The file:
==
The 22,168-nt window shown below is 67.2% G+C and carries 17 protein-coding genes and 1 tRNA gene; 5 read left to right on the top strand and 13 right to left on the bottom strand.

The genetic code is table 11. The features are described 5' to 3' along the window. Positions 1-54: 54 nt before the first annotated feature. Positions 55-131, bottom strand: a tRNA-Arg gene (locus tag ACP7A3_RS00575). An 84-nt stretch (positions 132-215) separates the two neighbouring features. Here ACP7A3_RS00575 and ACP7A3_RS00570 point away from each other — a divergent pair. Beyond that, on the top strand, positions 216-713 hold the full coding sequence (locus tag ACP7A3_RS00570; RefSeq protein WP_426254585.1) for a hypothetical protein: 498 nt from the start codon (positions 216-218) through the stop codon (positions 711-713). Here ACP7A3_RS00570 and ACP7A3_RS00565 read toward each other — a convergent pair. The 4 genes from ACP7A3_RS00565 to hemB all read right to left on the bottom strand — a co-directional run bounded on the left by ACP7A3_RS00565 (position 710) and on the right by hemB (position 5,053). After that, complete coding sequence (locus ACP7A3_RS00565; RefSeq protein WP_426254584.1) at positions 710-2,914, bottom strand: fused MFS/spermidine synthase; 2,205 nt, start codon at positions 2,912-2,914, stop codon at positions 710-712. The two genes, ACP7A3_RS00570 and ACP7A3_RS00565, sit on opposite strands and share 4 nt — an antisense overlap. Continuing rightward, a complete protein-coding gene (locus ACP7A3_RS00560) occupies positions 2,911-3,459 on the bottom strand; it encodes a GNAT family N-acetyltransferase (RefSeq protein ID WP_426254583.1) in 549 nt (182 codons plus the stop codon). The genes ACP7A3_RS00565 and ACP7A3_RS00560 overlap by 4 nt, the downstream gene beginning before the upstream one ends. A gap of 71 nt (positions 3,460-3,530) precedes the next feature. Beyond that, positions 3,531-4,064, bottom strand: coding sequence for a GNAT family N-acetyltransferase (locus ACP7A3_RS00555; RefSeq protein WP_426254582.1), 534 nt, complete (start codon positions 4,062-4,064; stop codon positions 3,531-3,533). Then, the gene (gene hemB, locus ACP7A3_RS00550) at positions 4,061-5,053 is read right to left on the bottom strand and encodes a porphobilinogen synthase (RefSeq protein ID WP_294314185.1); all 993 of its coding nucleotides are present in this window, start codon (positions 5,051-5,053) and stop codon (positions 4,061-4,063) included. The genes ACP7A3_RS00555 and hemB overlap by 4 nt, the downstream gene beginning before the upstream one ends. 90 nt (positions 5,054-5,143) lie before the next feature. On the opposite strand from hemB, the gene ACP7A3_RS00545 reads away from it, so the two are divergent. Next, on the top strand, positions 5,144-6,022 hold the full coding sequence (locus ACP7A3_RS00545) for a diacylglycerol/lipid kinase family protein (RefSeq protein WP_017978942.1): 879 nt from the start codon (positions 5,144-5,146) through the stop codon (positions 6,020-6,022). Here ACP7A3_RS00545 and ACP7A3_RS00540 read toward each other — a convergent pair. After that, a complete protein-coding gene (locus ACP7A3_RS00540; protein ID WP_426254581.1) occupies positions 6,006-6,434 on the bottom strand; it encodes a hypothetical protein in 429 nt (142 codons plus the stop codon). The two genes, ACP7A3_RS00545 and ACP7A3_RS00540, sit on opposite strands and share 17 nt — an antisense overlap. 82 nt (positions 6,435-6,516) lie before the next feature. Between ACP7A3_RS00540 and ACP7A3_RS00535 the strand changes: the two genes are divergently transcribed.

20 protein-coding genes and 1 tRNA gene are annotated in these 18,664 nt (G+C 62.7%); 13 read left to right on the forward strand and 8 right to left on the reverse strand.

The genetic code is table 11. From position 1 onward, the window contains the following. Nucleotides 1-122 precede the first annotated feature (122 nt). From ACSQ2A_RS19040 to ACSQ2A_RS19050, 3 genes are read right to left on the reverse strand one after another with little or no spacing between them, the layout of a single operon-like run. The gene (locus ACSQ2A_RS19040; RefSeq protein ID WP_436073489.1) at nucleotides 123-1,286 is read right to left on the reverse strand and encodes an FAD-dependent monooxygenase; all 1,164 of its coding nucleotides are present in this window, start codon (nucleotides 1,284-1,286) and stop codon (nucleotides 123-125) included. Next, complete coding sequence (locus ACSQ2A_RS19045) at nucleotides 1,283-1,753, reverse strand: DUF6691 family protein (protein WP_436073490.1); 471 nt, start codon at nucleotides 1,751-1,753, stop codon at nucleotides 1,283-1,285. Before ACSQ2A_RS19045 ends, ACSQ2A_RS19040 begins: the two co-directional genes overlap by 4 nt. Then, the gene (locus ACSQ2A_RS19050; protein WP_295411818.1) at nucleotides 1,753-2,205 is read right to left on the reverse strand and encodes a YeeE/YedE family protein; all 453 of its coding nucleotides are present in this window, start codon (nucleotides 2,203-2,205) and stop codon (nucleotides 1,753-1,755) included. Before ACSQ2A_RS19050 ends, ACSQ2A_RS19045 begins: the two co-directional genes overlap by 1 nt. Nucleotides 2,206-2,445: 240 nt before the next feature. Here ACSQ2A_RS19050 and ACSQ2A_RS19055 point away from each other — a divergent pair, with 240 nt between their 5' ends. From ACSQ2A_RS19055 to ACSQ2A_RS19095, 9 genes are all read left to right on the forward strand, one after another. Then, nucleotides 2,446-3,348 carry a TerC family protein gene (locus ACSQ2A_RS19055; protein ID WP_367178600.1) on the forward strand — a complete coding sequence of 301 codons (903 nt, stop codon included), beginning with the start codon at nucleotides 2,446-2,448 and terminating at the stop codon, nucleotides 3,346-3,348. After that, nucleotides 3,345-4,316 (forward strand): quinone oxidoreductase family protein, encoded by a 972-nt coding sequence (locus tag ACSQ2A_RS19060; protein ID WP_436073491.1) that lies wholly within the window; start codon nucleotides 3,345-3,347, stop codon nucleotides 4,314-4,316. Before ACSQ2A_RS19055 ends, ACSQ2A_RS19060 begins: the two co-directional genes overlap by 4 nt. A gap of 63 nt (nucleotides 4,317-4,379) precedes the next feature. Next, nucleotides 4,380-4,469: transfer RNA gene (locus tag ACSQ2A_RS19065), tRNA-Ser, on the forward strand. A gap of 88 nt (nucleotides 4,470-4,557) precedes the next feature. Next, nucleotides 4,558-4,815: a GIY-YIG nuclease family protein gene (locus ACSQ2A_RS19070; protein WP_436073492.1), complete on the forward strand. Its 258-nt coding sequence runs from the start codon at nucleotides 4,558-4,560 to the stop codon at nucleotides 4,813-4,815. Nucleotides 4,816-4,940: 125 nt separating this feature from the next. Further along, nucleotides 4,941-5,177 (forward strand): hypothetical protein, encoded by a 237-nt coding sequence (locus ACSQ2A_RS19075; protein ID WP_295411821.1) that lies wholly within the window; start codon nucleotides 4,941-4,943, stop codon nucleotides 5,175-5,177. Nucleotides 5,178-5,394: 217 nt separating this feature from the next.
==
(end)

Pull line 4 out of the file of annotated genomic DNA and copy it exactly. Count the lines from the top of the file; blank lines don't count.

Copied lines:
The genetic code is table 11. From position 1 onward, the window contains the following. Nucleotides 1-122 precede the first annotated feature (122 nt). From ACSQ2A_RS19040 to ACSQ2A_RS19050, 3 genes are read right to left on the reverse strand one after another with little or no spacing between them, the layout of a single operon-like run. The gene (locus ACSQ2A_RS19040; RefSeq protein ID WP_436073489.1) at nucleotides 123-1,286 is read right to left on the reverse strand and encodes an FAD-dependent monooxygenase; all 1,164 of its coding nucleotides are present in this window, start codon (nucleotides 1,284-1,286) and stop codon (nucleotides 123-125) included. Next, complete coding sequence (locus ACSQ2A_RS19045) at nucleotides 1,283-1,753, reverse strand: DUF6691 family protein (protein WP_436073490.1); 471 nt, start codon at nucleotides 1,751-1,753, stop codon at nucleotides 1,283-1,285. Before ACSQ2A_RS19045 ends, ACSQ2A_RS19040 begins: the two co-directional genes overlap by 4 nt. Then, the gene (locus ACSQ2A_RS19050; protein WP_295411818.1) at nucleotides 1,753-2,205 is read right to left on the reverse strand and encodes a YeeE/YedE family protein; all 453 of its coding nucleotides are present in this window, start codon (nucleotides 2,203-2,205) and stop codon (nucleotides 1,753-1,755) included. Before ACSQ2A_RS19050 ends, ACSQ2A_RS19045 begins: the two co-directional genes overlap by 1 nt. Nucleotides 2,206-2,445: 240 nt before the next feature. Here ACSQ2A_RS19050 and ACSQ2A_RS19055 point away from each other — a divergent pair, with 240 nt between their 5' ends. From ACSQ2A_RS19055 to ACSQ2A_RS19095, 9 genes are all read left to right on the forward strand, one after another. Then, nucleotides 2,446-3,348 carry a TerC family protein gene (locus ACSQ2A_RS19055; protein ID WP_367178600.1) on the forward strand — a complete coding sequence of 301 codons (903 nt, stop codon included), beginning with the start codon at nucleotides 2,446-2,448 and terminating at the stop codon, nucleotides 3,346-3,348. After that, nucleotides 3,345-4,316 (forward strand): quinone oxidoreductase family protein, encoded by a 972-nt coding sequence (locus tag ACSQ2A_RS19060; protein ID WP_436073491.1) that lies wholly within the window; start codon nucleotides 3,345-3,347, stop codon nucleotides 4,314-4,316. Before ACSQ2A_RS19055 ends, ACSQ2A_RS19060 begins: the two co-directional genes overlap by 4 nt. A gap of 63 nt (nucleotides 4,317-4,379) precedes the next feature. Next, nucleotides 4,380-4,469: transfer RNA gene (locus tag ACSQ2A_RS19065), tRNA-Ser, on the forward strand. A gap of 88 nt (nucleotides 4,470-4,557) precedes the next feature. Next, nucleotides 4,558-4,815: a GIY-YIG nuclease family protein gene (locus ACSQ2A_RS19070; protein WP_436073492.1), complete on the forward strand. Its 258-nt coding sequence runs from the start codon at nucleotides 4,558-4,560 to the stop codon at nucleotides 4,813-4,815. Nucleotides 4,816-4,940: 125 nt separating this feature from the next. Further along, nucleotides 4,941-5,177 (forward strand): hypothetical protein, encoded by a 237-nt coding sequence (locus ACSQ2A_RS19075; protein ID WP_295411821.1) that lies wholly within the window; start codon nucleotides 4,941-4,943, stop codon nucleotides 5,175-5,177. Nucleotides 5,178-5,394: 217 nt separating this feature from the next.